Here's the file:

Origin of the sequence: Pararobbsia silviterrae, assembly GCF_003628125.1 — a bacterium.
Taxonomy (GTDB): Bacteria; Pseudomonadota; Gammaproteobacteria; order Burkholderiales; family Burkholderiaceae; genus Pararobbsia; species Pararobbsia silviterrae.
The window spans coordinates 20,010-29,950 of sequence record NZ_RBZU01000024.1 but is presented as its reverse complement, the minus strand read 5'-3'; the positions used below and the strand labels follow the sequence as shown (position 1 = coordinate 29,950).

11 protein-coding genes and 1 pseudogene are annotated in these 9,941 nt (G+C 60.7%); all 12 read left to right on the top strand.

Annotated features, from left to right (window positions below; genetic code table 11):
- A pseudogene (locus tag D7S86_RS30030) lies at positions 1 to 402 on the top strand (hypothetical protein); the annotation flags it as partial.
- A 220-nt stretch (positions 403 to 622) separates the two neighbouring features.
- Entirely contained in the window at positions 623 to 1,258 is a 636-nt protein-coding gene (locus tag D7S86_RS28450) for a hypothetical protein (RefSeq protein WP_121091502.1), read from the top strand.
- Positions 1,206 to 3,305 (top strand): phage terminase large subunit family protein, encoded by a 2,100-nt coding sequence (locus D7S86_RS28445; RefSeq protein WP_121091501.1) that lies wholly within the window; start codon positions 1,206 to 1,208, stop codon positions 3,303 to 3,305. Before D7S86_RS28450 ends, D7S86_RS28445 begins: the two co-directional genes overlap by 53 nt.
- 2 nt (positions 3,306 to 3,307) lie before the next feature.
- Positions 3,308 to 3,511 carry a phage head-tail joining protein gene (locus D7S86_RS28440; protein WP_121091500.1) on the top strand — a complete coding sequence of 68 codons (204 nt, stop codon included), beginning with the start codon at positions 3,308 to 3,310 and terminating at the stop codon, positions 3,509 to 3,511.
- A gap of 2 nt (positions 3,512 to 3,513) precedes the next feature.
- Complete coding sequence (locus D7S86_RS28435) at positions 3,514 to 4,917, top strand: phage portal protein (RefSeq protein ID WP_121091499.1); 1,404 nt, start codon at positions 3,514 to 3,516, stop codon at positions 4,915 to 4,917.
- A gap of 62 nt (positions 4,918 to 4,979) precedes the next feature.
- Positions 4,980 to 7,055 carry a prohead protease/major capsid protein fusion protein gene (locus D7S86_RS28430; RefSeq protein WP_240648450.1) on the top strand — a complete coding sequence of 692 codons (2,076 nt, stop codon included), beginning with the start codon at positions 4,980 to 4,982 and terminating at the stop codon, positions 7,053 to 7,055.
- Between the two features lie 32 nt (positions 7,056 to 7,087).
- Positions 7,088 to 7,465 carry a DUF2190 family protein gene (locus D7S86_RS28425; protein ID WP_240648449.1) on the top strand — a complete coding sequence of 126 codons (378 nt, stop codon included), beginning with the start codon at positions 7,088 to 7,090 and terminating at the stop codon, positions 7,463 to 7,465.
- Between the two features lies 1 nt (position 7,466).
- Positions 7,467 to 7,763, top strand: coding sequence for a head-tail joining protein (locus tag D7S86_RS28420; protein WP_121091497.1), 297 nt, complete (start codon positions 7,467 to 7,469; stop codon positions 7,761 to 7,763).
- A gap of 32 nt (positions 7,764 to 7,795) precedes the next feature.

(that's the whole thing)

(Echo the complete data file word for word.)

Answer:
Origin of the sequence: Pararobbsia silviterrae, assembly GCF_003628125.1 — a bacterium.
Taxonomy (GTDB): Bacteria; Pseudomonadota; Gammaproteobacteria; order Burkholderiales; family Burkholderiaceae; genus Pararobbsia; species Pararobbsia silviterrae.
The window spans coordinates 20,010-29,950 of sequence record NZ_RBZU01000024.1 but is presented as its reverse complement, the minus strand read 5'-3'; the positions used below and the strand labels follow the sequence as shown (position 1 = coordinate 29,950).

11 protein-coding genes and 1 pseudogene are annotated in these 9,941 nt (G+C 60.7%); all 12 read left to right on the top strand.

Annotated features, from left to right (window positions below; genetic code table 11):
- A pseudogene (locus tag D7S86_RS30030) lies at positions 1 to 402 on the top strand (hypothetical protein); the annotation flags it as partial.
- A 220-nt stretch (positions 403 to 622) separates the two neighbouring features.
- Entirely contained in the window at positions 623 to 1,258 is a 636-nt protein-coding gene (locus tag D7S86_RS28450) for a hypothetical protein (RefSeq protein WP_121091502.1), read from the top strand.
- Positions 1,206 to 3,305 (top strand): phage terminase large subunit family protein, encoded by a 2,100-nt coding sequence (locus D7S86_RS28445; RefSeq protein WP_121091501.1) that lies wholly within the window; start codon positions 1,206 to 1,208, stop codon positions 3,303 to 3,305. Before D7S86_RS28450 ends, D7S86_RS28445 begins: the two co-directional genes overlap by 53 nt.
- 2 nt (positions 3,306 to 3,307) lie before the next feature.
- Positions 3,308 to 3,511 carry a phage head-tail joining protein gene (locus D7S86_RS28440; protein WP_121091500.1) on the top strand — a complete coding sequence of 68 codons (204 nt, stop codon included), beginning with the start codon at positions 3,308 to 3,310 and terminating at the stop codon, positions 3,509 to 3,511.
- A gap of 2 nt (positions 3,512 to 3,513) precedes the next feature.
- Complete coding sequence (locus D7S86_RS28435) at positions 3,514 to 4,917, top strand: phage portal protein (RefSeq protein ID WP_121091499.1); 1,404 nt, start codon at positions 3,514 to 3,516, stop codon at positions 4,915 to 4,917.
- A gap of 62 nt (positions 4,918 to 4,979) precedes the next feature.
- Positions 4,980 to 7,055 carry a prohead protease/major capsid protein fusion protein gene (locus D7S86_RS28430; RefSeq protein WP_240648450.1) on the top strand — a complete coding sequence of 692 codons (2,076 nt, stop codon included), beginning with the start codon at positions 4,980 to 4,982 and terminating at the stop codon, positions 7,053 to 7,055.
- Between the two features lie 32 nt (positions 7,056 to 7,087).
- Positions 7,088 to 7,465 carry a DUF2190 family protein gene (locus D7S86_RS28425; protein ID WP_240648449.1) on the top strand — a complete coding sequence of 126 codons (378 nt, stop codon included), beginning with the start codon at positions 7,088 to 7,090 and terminating at the stop codon, positions 7,463 to 7,465.
- Between the two features lies 1 nt (position 7,466).
- Positions 7,467 to 7,763, top strand: coding sequence for a head-tail joining protein (locus tag D7S86_RS28420; protein WP_121091497.1), 297 nt, complete (start codon positions 7,467 to 7,469; stop codon positions 7,761 to 7,763).
- A gap of 32 nt (positions 7,764 to 7,795) precedes the next feature.